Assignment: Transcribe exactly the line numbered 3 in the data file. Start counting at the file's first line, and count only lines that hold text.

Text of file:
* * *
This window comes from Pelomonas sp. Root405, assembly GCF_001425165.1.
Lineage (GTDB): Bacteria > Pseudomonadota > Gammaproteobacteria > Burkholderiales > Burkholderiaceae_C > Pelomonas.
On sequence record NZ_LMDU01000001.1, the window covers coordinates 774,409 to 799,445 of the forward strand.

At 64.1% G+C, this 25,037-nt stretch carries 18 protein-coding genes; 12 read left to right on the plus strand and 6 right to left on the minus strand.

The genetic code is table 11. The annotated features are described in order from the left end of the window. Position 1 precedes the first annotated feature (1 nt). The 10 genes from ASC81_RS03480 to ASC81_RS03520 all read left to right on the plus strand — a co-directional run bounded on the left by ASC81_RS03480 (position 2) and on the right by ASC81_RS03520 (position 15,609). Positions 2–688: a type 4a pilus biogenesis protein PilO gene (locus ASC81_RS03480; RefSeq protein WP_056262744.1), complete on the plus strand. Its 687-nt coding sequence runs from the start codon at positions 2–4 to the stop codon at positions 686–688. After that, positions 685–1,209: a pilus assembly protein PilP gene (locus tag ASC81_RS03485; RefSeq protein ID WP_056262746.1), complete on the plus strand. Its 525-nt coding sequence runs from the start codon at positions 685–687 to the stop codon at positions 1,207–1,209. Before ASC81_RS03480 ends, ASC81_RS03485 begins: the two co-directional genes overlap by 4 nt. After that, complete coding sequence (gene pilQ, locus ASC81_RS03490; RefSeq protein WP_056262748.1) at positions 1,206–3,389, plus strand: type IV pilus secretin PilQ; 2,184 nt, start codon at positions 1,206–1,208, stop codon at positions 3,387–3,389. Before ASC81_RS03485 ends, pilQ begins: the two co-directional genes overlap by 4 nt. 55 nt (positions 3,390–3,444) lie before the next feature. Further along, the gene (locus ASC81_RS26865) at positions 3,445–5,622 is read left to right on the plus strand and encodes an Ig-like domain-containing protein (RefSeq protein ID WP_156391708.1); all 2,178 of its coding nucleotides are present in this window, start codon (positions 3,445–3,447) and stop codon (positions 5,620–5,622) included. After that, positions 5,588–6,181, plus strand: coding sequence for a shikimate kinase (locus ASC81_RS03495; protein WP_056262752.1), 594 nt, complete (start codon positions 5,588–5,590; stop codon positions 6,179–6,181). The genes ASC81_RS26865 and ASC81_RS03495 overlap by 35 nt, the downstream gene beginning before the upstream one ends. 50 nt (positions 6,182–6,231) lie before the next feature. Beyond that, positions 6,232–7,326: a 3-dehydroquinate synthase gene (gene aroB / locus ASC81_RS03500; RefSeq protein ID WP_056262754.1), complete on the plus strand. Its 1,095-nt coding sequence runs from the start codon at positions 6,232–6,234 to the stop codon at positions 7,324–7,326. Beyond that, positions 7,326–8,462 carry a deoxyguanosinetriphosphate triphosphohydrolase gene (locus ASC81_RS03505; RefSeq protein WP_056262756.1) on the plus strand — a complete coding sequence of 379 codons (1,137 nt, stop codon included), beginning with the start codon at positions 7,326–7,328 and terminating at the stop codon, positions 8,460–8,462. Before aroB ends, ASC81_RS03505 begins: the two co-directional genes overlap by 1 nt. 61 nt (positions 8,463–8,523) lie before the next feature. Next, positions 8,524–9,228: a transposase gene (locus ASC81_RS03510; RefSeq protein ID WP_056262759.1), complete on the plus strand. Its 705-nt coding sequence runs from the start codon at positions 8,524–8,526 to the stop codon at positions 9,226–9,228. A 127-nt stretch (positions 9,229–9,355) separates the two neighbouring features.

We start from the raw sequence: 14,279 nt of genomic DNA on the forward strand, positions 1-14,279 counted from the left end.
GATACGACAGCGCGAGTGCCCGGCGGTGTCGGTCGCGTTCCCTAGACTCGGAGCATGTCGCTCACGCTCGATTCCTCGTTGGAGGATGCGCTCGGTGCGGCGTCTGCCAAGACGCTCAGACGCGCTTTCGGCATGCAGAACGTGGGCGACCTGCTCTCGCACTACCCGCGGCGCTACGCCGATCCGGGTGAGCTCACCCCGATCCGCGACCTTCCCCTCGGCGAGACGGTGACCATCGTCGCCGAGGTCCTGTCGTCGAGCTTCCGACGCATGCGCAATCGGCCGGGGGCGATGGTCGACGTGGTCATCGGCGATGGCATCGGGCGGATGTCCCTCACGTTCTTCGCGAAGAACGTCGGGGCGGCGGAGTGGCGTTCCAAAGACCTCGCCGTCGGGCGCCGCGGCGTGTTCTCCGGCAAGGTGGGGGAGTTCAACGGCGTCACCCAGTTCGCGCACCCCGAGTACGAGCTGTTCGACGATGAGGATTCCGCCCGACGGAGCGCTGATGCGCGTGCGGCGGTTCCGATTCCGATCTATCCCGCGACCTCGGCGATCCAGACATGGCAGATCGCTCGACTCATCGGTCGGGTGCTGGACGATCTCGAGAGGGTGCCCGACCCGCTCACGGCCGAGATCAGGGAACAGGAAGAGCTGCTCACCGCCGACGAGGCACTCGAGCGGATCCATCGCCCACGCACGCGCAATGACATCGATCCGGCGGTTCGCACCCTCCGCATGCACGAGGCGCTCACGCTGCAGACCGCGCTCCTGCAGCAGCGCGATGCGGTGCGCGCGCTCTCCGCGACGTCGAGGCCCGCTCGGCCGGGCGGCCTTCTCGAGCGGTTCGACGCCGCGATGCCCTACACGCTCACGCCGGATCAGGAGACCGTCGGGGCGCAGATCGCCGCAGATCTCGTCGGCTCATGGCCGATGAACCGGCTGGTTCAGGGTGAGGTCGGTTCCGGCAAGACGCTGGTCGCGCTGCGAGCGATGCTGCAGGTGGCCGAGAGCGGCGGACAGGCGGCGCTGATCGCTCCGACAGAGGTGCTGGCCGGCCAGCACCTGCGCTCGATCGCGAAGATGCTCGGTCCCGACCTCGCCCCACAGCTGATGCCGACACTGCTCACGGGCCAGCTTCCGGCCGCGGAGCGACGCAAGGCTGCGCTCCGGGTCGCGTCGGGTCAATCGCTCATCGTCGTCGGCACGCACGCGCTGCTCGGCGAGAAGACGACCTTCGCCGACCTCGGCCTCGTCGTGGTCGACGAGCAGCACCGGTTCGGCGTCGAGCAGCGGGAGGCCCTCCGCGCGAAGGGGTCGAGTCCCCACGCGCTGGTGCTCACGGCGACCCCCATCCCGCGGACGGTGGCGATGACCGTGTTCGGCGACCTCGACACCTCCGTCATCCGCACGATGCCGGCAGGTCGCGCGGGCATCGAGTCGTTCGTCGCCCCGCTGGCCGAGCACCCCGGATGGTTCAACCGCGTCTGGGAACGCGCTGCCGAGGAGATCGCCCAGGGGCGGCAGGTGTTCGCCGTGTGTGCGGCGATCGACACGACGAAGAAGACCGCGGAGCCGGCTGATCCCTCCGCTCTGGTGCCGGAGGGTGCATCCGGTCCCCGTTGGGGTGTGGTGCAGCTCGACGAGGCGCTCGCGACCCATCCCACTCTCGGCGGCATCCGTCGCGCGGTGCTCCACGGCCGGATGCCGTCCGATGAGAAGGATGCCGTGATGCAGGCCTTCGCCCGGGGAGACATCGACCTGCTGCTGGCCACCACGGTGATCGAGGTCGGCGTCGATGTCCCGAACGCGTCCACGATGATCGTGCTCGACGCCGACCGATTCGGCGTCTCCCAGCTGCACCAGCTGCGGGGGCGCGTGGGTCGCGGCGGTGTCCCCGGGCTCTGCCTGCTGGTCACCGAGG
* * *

On sequence record NZ_LMDU01000001.1, the window covers coordinates 774,409 to 799,445 of the forward strand.